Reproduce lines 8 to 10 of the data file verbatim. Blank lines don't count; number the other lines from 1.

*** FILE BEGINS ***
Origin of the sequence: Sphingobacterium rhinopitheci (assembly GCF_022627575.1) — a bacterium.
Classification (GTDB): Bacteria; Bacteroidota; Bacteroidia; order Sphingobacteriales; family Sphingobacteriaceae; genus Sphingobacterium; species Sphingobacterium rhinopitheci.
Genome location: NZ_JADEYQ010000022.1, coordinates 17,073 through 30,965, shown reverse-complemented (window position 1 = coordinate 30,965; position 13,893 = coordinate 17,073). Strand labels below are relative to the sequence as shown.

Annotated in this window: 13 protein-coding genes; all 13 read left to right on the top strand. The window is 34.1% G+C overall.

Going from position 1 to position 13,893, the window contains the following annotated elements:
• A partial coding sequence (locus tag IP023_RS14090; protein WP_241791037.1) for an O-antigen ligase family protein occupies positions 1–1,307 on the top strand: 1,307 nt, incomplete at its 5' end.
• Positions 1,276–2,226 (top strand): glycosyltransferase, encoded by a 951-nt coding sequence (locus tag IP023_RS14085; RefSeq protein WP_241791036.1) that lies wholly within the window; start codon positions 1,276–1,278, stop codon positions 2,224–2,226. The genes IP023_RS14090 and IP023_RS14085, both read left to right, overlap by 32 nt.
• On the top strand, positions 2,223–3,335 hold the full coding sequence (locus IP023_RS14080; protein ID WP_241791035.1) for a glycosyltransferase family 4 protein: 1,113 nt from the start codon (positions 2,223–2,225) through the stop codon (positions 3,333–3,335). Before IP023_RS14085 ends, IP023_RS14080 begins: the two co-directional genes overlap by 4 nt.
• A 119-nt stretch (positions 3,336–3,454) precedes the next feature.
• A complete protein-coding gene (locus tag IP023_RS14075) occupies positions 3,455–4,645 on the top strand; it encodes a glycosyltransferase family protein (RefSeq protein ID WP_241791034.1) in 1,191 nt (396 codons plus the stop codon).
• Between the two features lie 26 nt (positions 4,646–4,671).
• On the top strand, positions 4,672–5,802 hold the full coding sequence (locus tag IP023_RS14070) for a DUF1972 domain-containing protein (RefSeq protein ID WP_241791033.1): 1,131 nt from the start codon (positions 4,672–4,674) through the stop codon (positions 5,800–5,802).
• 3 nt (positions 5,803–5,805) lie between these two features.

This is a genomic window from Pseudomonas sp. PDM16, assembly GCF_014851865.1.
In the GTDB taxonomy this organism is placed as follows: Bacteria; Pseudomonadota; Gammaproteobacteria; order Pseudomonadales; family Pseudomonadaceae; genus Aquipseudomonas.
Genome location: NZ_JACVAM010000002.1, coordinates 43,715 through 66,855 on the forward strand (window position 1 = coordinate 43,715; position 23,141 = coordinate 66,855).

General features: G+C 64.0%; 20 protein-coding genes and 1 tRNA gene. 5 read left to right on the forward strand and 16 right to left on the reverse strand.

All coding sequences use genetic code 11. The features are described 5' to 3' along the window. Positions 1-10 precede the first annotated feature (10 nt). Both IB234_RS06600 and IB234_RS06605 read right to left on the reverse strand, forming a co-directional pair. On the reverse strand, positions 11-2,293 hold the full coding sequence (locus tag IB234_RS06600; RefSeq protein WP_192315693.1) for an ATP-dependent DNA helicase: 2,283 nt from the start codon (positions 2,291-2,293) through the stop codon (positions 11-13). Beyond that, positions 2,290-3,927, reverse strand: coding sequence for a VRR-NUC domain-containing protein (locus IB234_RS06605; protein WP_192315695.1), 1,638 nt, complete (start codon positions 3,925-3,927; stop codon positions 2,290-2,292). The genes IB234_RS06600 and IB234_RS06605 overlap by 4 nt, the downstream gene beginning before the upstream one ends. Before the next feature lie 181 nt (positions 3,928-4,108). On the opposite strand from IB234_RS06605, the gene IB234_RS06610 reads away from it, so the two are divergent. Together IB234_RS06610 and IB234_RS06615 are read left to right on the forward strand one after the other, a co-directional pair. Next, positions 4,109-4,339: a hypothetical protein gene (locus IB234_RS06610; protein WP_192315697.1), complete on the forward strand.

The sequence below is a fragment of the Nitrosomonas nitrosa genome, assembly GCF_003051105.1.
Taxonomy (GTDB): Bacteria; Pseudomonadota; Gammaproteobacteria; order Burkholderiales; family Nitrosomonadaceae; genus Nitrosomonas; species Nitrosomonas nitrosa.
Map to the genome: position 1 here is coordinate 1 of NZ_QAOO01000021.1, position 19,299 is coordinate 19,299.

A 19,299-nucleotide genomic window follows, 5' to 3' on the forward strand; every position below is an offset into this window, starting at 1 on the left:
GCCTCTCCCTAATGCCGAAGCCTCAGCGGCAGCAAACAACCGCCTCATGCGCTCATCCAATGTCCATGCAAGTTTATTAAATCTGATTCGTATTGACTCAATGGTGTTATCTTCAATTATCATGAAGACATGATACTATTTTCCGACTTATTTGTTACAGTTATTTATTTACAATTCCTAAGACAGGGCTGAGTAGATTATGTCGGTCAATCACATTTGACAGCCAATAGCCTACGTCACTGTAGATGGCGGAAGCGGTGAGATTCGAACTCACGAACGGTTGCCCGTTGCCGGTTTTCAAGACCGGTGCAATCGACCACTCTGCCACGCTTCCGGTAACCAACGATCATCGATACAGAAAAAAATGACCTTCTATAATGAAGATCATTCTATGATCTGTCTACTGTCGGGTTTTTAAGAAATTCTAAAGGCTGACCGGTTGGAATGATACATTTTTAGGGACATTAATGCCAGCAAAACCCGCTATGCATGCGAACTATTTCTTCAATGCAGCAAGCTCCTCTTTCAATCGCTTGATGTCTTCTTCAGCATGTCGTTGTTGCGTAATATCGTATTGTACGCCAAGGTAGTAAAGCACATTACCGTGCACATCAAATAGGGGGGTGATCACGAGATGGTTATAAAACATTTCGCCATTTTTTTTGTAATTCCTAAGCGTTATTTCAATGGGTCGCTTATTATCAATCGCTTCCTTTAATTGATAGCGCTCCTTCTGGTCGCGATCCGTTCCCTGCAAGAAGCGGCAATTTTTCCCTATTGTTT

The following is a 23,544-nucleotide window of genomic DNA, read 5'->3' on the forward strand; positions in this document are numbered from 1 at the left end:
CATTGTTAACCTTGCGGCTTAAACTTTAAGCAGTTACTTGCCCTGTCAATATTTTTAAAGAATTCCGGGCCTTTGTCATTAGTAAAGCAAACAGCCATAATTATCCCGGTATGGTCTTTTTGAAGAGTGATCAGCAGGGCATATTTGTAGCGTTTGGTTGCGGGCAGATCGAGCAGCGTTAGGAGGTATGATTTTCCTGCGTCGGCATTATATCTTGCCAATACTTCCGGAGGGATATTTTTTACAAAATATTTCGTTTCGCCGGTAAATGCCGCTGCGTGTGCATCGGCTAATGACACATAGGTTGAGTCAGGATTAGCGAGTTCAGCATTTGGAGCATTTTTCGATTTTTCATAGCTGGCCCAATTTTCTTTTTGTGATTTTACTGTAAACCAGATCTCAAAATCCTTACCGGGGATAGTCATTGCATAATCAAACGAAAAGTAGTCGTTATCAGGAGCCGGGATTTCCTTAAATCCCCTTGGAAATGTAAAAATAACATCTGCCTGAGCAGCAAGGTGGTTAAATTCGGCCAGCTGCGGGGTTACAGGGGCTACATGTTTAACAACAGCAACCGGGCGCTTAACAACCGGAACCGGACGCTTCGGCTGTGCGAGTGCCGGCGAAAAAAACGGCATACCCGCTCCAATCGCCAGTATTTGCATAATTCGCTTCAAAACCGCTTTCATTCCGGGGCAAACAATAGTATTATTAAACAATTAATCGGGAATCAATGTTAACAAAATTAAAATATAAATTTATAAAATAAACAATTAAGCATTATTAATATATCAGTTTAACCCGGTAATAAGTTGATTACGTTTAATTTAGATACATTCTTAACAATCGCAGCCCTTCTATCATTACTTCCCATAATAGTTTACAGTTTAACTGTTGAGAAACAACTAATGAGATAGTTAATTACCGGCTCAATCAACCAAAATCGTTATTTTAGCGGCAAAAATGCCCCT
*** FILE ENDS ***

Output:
• On the top strand, positions 2,223–3,335 hold the full coding sequence (locus IP023_RS14080; protein ID WP_241791035.1) for a glycosyltransferase family 4 protein: 1,113 nt from the start codon (positions 2,223–2,225) through the stop codon (positions 3,333–3,335). Before IP023_RS14085 ends, IP023_RS14080 begins: the two co-directional genes overlap by 4 nt.
• A 119-nt stretch (positions 3,336–3,454) precedes the next feature.
• A complete protein-coding gene (locus tag IP023_RS14075) occupies positions 3,455–4,645 on the top strand; it encodes a glycosyltransferase family protein (RefSeq protein ID WP_241791034.1) in 1,191 nt (396 codons plus the stop codon).